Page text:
What evidence, if any, points to a link between synaesthesia and creativity? First, some researchers have noted that synaesthesia is found in a number of famous creative individuals (Mulvenna & Walsh, 2005). A common list of gifted synaesthetes includes the composers Messian (Bernard, 1986) and Scriabin (Peacock, 1985), the painters Kandinsky (Ione & Tyler, 2003) and Hockney (Cytowic, 2002), the physicist Feynman (1988) and the author Nabokov (1967).
Dailey, Martindale, and Borkum (1997) took a somewhat different approach to Domino (1989) and Sitton and Pierce (2004). Their participants were initially grouped according to a measure of creativity and then assessed for synaesthesia-like traits (rather than grouped by reports of synaesthesia and assessed on creativity). The creativity measure used was the Remote Associates Test (RAT, Mednick, 1962; Mednick, 1967) in which participants are given a triplet of words (e.g. elephant – lapse – vivid) and required to find a linking fourth word (e.g. memory). High and low scoring participants were then given a series of tones, vowel sounds and emotion words and for each they were required to decide how well a given colour went with that stimulus. The high creativity group showed a higher degree of consensus about which colour should go with which stimulus.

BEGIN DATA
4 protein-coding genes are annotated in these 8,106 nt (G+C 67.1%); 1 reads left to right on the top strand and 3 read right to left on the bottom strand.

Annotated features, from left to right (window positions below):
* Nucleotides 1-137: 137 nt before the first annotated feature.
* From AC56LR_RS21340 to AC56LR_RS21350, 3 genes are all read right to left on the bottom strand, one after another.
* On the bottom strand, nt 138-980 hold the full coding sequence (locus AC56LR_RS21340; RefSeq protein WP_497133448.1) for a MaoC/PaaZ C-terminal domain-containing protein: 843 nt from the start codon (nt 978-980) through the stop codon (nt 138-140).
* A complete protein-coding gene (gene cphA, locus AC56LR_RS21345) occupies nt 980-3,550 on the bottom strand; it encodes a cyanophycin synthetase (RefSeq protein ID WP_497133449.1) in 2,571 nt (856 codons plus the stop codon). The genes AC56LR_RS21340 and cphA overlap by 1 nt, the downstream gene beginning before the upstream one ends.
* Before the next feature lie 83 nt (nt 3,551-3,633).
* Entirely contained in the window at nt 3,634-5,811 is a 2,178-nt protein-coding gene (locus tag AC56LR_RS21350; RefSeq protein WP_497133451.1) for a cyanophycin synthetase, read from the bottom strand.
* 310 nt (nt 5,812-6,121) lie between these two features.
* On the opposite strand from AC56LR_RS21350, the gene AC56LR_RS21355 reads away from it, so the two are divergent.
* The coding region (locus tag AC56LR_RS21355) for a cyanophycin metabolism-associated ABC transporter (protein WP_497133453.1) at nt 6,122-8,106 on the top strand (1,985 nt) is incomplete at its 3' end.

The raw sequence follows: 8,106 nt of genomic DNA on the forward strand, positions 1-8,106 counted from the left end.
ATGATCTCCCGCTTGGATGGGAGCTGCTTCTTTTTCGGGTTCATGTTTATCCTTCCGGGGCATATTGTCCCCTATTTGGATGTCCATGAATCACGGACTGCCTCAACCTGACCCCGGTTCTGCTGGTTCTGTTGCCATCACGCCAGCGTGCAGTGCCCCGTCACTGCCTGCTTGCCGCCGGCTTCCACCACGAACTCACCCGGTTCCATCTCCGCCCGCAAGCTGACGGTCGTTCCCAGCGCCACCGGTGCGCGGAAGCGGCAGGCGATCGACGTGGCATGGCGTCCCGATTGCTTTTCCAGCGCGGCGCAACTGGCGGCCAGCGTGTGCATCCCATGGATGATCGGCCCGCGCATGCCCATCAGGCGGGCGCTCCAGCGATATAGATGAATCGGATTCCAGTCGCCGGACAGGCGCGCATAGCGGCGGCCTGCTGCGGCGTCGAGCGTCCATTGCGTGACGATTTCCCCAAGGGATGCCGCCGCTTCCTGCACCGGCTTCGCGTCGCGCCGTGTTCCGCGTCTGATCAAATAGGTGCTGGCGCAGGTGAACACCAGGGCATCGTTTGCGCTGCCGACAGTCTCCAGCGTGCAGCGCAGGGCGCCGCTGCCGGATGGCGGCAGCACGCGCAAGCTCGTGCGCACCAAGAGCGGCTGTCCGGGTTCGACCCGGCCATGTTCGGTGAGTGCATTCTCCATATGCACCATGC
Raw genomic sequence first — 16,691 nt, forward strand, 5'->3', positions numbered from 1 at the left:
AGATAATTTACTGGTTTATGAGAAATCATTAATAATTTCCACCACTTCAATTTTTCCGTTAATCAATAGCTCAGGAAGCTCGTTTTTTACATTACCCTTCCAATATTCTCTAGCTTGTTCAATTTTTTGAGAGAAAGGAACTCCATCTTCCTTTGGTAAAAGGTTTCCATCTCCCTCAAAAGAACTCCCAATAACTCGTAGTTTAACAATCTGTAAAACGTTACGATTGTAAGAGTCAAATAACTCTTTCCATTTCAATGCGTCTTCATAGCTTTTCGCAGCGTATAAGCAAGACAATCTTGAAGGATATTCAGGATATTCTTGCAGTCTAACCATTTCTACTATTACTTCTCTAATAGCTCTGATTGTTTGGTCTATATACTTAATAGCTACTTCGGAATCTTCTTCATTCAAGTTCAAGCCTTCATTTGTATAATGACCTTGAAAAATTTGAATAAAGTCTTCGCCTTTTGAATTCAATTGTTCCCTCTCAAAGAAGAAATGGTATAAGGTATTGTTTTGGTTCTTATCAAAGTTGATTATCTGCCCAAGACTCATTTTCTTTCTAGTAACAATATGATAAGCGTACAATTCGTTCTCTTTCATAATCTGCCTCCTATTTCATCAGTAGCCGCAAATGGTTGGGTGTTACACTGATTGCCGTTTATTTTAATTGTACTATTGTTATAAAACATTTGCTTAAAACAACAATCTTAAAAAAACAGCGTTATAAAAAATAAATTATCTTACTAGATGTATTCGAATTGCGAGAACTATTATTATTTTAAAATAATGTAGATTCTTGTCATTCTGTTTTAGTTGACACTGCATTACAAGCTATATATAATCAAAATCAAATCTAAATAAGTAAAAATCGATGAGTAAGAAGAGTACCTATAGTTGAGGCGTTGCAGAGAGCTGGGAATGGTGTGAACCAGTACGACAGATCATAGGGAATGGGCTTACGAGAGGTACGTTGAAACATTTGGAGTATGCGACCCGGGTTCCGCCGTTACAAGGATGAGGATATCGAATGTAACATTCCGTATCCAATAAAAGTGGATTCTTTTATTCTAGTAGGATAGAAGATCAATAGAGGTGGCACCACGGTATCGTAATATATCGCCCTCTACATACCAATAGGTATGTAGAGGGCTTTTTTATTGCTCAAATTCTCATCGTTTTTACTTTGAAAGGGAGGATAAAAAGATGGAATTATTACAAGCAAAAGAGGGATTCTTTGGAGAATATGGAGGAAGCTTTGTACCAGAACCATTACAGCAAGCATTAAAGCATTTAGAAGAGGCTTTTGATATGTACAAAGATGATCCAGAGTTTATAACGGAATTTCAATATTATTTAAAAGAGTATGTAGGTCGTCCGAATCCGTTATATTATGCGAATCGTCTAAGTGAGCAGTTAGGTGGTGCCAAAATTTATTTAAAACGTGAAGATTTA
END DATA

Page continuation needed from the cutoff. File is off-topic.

Ward, J., Thompson-Lake, D., Ely, R., & Kaminski, F. (2008). Synaesthesia, creativity, and art: What is the link? British Journal of Psychology, 99, 127–141.